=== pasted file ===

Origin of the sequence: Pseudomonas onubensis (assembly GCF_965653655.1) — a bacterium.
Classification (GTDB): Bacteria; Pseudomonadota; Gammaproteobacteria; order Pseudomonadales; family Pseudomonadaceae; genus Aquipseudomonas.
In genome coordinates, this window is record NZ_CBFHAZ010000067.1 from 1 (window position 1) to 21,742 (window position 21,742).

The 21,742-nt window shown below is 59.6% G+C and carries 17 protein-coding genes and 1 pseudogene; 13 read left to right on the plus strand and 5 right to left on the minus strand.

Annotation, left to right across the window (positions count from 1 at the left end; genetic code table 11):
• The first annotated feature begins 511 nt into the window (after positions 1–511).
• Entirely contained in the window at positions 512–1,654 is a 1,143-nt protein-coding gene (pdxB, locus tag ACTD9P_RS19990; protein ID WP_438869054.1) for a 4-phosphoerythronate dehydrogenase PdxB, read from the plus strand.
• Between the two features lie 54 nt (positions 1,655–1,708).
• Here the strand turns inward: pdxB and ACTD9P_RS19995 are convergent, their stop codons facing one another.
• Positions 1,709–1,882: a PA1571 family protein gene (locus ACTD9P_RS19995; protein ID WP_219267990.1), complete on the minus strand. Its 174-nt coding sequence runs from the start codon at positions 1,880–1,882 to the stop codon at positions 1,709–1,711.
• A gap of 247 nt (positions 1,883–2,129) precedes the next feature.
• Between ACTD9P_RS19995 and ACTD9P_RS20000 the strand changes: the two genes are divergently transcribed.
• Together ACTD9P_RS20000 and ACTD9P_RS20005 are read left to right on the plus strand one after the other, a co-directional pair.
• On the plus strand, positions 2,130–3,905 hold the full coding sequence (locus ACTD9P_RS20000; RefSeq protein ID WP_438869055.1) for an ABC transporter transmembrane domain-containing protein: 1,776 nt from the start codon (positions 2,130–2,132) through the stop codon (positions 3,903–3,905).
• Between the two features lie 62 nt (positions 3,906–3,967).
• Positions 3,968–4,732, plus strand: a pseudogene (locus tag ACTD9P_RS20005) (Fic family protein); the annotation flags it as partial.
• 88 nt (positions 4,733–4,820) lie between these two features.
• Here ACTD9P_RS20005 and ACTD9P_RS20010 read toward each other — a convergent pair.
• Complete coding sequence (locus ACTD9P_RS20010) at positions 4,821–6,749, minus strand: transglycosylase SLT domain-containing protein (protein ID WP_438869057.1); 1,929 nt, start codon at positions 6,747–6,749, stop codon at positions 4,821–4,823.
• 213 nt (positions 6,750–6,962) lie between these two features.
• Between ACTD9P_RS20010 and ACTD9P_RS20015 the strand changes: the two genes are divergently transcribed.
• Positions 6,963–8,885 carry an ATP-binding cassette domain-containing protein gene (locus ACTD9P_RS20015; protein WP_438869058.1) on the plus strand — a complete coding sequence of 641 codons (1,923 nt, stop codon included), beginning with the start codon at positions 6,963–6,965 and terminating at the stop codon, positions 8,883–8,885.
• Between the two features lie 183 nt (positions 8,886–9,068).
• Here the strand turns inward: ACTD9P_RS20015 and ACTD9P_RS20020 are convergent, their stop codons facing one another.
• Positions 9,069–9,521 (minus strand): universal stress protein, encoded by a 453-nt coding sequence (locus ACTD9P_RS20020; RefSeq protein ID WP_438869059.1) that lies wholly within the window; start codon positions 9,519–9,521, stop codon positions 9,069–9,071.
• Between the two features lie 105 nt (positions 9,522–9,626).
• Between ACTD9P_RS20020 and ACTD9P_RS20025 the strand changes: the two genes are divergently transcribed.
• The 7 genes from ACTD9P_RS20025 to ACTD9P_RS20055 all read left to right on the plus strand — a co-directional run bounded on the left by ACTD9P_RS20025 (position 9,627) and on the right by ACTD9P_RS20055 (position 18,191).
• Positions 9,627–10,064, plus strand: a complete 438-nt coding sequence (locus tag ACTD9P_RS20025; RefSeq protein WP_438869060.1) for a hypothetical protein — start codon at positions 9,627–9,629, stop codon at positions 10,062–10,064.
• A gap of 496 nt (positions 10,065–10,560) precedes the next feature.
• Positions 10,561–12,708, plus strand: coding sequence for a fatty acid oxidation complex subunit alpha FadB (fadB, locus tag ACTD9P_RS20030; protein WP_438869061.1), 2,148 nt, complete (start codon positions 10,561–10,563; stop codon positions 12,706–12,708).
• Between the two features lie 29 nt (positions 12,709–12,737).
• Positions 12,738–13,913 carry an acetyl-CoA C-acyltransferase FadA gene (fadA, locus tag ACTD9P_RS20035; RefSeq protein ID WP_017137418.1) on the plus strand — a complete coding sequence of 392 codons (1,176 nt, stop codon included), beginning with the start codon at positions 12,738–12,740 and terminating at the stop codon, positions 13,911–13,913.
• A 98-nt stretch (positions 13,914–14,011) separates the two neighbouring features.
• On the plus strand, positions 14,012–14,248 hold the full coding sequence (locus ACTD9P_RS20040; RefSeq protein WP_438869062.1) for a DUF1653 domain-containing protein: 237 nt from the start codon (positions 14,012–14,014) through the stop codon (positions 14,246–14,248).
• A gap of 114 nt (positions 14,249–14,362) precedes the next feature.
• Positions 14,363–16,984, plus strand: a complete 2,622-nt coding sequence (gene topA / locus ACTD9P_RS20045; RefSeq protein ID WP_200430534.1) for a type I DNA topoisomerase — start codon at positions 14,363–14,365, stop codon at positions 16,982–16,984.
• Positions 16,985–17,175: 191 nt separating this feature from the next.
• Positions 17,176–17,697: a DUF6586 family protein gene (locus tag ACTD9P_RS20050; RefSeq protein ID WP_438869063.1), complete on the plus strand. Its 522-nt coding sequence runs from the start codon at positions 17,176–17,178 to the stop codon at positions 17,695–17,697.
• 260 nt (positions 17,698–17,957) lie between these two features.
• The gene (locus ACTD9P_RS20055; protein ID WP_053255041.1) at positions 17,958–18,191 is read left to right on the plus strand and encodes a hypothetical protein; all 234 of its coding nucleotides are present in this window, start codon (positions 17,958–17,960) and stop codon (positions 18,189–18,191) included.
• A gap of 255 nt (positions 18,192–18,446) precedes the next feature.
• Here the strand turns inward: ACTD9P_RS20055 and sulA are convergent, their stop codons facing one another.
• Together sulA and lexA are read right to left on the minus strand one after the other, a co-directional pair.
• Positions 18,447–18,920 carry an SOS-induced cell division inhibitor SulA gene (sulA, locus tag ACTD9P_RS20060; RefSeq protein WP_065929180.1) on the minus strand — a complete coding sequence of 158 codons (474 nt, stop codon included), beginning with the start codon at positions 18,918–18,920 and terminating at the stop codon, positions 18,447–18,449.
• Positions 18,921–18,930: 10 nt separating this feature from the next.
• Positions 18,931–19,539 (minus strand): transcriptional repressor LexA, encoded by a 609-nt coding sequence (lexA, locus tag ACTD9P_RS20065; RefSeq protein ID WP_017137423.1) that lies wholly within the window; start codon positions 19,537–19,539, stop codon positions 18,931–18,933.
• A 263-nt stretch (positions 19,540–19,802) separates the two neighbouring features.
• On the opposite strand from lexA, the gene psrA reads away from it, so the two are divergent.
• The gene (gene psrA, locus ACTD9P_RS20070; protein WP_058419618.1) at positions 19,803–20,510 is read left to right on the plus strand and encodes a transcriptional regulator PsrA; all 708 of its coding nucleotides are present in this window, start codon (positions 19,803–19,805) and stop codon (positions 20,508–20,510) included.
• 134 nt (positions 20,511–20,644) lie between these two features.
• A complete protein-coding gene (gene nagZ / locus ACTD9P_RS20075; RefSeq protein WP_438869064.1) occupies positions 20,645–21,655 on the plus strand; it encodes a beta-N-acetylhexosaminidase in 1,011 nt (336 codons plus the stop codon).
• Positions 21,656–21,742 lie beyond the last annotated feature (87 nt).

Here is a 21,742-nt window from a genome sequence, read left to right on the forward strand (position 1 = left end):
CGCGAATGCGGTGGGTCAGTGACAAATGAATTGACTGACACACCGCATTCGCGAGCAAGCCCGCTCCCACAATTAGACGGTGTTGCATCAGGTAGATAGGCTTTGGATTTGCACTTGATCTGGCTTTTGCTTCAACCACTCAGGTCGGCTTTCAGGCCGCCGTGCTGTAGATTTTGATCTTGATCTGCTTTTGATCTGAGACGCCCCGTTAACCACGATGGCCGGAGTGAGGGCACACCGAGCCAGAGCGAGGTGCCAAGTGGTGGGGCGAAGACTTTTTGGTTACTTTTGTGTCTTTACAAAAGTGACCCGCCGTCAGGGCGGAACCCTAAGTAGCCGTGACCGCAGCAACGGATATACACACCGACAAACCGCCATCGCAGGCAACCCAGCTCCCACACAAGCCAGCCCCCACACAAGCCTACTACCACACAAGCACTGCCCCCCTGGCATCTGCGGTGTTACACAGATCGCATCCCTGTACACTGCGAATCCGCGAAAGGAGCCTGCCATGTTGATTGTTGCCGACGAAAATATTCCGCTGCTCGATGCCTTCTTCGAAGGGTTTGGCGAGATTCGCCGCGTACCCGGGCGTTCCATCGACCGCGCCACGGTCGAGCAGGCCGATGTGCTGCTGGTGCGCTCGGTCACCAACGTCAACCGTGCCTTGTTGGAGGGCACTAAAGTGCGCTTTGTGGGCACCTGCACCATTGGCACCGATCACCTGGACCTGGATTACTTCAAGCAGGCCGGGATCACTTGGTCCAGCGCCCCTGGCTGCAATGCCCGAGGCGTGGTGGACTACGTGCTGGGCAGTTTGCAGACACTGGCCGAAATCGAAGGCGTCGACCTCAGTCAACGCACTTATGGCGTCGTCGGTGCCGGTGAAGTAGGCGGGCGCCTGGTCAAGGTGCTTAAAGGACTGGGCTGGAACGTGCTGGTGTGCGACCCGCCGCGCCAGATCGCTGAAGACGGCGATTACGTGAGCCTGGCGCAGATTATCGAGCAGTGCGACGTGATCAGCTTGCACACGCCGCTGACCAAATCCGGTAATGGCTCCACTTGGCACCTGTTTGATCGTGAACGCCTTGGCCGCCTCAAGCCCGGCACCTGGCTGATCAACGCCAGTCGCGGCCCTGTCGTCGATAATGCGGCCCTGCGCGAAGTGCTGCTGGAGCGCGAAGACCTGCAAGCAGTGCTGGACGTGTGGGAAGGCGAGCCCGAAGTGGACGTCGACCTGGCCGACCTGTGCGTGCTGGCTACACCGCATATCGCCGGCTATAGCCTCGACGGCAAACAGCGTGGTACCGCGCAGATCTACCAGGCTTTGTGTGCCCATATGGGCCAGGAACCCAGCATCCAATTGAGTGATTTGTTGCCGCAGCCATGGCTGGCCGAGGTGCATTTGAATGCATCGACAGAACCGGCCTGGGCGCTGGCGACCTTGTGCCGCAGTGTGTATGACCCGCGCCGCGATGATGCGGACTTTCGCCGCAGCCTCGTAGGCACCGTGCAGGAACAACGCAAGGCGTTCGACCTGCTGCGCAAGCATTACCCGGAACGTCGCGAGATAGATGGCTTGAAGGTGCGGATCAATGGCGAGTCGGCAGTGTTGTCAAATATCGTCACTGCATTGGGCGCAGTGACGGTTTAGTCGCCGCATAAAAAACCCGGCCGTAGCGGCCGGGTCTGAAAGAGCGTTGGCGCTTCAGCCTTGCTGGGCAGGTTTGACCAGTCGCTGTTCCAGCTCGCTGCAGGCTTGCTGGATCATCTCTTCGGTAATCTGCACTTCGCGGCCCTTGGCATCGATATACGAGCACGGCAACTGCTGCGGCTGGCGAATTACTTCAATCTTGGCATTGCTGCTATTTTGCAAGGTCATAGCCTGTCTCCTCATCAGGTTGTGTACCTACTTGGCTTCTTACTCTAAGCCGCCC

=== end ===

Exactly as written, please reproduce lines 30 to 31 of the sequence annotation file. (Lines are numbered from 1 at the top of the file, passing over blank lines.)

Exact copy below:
• A gap of 496 nt (positions 10,065–10,560) precedes the next feature.
• Positions 10,561–12,708, plus strand: coding sequence for a fatty acid oxidation complex subunit alpha FadB (fadB, locus tag ACTD9P_RS20030; protein WP_438869061.1), 2,148 nt, complete (start codon positions 10,561–10,563; stop codon positions 12,706–12,708).